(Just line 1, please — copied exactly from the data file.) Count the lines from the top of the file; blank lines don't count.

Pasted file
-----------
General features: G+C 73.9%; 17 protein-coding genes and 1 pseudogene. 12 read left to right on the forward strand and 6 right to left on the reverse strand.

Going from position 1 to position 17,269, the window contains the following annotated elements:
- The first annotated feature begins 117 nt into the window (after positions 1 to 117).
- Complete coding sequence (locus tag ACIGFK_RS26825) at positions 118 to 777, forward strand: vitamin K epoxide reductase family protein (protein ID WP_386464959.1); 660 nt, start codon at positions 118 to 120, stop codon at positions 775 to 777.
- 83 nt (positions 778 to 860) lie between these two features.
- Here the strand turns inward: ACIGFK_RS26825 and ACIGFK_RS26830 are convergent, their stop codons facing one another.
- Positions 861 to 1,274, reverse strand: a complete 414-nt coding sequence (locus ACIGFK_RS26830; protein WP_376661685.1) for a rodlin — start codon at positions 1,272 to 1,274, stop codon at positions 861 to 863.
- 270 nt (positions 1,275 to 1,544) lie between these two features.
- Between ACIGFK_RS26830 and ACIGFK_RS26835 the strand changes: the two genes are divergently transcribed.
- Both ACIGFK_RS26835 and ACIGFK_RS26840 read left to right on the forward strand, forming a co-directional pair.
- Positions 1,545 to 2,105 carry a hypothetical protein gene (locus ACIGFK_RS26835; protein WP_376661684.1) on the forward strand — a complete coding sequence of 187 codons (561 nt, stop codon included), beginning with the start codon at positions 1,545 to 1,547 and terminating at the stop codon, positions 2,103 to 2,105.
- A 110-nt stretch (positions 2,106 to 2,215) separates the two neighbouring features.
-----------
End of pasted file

General features: G+C 73.9%; 17 protein-coding genes and 1 pseudogene. 12 read left to right on the forward strand and 6 right to left on the reverse strand.